Trump, in an interview with Bloomberg News, said he will pull out from the organization if it “does not shape up”. The U-S president warned that he could even take action against the WTO. Trump has complained that the US is being treated unfairly in global trade and has blamed the World Trade Organization for allowing it to happen. Regarding tariffs, Trump said he will enact import duties on 200-billion dollars-worth of Chinese goods as early as next week. Following his remarks, Asian stock markets dropped and partially erased gains made in this week’s global rally. Trump has ignited a global trade war by slapping sharp tariffs on goods from the EU, Canada, Mexico, and China.
PressTV: What is your take on this?
Peter Koenig: Well, it looks like this latest threat to exit WTO goes into the same direction as his trade war with the EU and with China, and also with the new NAFTA Agreement – which so far was negotiated only with Mexico and does not include Canada; it eventually would have another name.
The new trade agreement with Mexico was negotiated like all trade agreements with the US, behind closed doors. Canada was invited to also join, but as far as I know, no decision has been taken yet. At the outset it looks like the new “draft” agreement with Mexico is worse than the original – with all the rights and benefits going to big US corporations.
In the case of Mexico, it is really only a “draft”; nothing has been accepted yet. It will be subject to Mexican approval once the new President, Andrés Manuel López Obrador is sworn-in in December 2018.
What Trump is doing – or attempting to do – with tariffs and with sanctions is dividing the world, breaking up alliances; i.e.. trade alliances in the case of WTO. It’s the old rule: “Divide to Conquer” – and conquer in this case means that when alliances like WTO, in the creation of which – by the way – the US and the EU were instrumental, are broken up, the US will engage in bilateral agreements with individual nations, like in the case of the “new NAFTA”, negotiating with Mexico alone, dictating her terms to weaker nations. If Canada will be ready again for a NAFTA-like agreement, the process will be similar, with Washington in the driver’s seat.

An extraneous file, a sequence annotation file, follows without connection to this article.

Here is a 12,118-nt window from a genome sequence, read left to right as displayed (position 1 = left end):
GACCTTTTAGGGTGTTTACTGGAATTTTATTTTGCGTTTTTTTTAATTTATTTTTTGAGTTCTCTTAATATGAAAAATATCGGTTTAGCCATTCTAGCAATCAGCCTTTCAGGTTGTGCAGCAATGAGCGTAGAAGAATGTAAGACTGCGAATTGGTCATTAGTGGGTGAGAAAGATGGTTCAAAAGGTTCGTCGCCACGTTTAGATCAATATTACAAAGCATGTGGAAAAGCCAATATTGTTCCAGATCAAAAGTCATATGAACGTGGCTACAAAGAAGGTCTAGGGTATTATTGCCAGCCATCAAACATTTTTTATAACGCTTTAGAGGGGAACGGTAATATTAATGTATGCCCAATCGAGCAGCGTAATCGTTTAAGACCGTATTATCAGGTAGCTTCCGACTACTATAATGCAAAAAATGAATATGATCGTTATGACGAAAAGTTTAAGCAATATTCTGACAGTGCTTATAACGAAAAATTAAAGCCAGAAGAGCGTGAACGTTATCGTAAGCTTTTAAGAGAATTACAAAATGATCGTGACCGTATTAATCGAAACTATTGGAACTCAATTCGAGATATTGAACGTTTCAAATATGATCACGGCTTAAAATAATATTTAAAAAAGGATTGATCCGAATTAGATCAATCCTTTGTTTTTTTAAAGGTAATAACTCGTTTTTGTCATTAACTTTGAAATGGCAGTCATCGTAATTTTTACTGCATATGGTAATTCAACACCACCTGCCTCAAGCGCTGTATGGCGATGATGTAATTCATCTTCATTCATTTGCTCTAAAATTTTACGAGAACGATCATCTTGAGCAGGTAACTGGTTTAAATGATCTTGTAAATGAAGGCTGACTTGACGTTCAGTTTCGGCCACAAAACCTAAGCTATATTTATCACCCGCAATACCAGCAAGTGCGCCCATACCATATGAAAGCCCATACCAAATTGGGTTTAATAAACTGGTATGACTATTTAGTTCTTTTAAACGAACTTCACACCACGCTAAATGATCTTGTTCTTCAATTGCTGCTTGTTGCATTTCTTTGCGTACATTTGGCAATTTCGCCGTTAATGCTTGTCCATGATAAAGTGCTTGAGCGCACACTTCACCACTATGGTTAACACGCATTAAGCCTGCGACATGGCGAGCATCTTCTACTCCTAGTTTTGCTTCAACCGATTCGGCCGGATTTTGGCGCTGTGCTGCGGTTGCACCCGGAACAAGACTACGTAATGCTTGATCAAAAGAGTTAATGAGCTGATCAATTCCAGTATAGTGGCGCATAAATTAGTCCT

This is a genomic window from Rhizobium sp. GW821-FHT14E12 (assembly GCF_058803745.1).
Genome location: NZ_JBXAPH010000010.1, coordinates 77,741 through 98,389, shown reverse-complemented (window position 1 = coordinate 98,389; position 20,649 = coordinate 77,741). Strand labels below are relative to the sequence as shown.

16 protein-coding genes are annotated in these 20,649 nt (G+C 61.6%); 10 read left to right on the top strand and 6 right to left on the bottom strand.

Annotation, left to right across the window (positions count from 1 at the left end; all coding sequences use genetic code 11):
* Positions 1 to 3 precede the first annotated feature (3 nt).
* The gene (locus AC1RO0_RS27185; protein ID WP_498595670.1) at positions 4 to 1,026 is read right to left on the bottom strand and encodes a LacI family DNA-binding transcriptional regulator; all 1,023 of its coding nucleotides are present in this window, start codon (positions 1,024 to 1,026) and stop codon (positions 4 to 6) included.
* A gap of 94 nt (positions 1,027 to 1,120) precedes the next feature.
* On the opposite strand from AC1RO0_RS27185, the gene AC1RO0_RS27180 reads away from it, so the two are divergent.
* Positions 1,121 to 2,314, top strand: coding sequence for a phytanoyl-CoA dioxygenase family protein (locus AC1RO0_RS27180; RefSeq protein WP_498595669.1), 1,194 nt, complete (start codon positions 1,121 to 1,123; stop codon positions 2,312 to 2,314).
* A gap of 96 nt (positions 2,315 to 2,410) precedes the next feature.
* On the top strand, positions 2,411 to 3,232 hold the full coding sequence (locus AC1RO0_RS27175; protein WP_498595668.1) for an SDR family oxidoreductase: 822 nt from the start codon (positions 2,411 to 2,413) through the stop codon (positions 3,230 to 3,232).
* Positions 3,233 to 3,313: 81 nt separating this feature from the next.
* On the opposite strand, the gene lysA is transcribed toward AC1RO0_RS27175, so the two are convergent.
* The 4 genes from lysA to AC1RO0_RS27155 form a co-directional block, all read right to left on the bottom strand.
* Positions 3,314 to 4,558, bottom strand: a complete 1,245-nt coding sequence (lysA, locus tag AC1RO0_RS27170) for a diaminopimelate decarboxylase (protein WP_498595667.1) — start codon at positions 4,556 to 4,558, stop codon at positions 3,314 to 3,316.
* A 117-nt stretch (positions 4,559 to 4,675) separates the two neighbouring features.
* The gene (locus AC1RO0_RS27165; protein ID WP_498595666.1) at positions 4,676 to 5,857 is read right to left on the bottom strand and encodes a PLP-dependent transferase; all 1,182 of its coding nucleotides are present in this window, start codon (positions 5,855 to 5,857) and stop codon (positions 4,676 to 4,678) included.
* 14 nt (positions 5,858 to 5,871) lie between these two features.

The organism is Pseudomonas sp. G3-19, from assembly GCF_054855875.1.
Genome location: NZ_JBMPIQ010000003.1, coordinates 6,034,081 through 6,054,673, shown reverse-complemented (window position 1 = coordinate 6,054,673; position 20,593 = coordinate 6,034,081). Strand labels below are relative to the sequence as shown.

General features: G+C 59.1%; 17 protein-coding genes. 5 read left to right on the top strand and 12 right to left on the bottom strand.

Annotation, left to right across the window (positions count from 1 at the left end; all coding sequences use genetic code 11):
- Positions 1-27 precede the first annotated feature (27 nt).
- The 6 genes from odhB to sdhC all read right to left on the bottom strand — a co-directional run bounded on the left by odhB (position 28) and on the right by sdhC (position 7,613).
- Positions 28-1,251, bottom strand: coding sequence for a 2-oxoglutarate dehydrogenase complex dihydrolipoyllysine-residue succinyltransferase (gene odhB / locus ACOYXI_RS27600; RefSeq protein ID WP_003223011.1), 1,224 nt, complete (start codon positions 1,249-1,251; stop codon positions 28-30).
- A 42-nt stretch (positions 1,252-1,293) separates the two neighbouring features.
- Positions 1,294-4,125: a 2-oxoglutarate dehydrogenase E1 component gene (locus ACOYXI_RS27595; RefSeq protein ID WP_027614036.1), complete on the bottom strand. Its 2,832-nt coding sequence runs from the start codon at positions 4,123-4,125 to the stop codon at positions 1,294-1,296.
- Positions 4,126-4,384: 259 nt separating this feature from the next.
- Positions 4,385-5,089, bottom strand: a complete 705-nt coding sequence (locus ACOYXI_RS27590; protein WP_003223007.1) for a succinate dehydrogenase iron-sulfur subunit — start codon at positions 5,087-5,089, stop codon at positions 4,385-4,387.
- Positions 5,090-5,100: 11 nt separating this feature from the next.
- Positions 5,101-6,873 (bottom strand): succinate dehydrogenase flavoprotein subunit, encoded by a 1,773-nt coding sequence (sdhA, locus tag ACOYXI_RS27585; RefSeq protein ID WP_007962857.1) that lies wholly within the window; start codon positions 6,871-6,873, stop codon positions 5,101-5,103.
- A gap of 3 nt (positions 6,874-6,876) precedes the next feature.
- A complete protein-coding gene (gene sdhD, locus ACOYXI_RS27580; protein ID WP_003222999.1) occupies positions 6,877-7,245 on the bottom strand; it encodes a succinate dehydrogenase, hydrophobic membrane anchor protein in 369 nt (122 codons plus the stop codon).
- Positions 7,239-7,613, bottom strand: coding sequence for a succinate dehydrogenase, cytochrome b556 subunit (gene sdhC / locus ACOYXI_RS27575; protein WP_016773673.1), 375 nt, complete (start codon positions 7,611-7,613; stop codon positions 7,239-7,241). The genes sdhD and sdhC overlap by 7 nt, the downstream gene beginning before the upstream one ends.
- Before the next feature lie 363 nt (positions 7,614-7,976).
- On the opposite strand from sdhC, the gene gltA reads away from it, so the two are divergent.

What transpires from these negotiations, or tariff impositions – like China and the EU, or even the reneging of the Iran Nuclear Deal – is Make America Great Again, meaning really American Corporatism, not the people.
New bilateral trade deals will continue to allow bilateral outsourcing to cheap labor countries, for example, between the US and Mexico, and the export of highly subsidized US goods. In the case of agriculture, NAFTA killed hundreds of thousands of small farming businesses in Mexico which was one of the key reasons for the massive increase of illegal migration to the US.
This will hardly be different in a new agreement. That’s why nothing is done yet. The progressive new President, López Obrador, may not easily submit to a flagrant one-sided agreement.
The case of tariffs on China for 200 billion worth of merchandise – has a different purpose, namely, to degrade the value of the Chinese currency, the Yuan, which is emerging rapidly as one of the world’s foremost reserve currencies, to the detriment of the US dollar. The Trump move is meant to discourage countries to adopt the Yuan among their reserve currencies. Some success was indeed registered by Trump’s announcement – the Asian markets dropped drastically wiping out much of the gains made during last week’s rally. This, however, will be short-lived, as investors realize the hot air behind the threat and that these tariffs will really make hardly a dent in China’s economy which is dominating the Asian market and doesn’t really depend on exports to the US.
If the US would indeed exit WTO – which is by no means sure, since Trump likes to play god, threatening, fearmongering – and then negotiate under conditions of intimidation and coercion – so, if the US would actually get out of WTO, they – the US – might set themselves up as sort of a competitor to WTO, negotiating individual bilateral deals with nations, especially weaker ones. They would no longer be under the oversight of WTO – and as with the International Court of Justice – to which the US does not belong – complaining would be meaningless.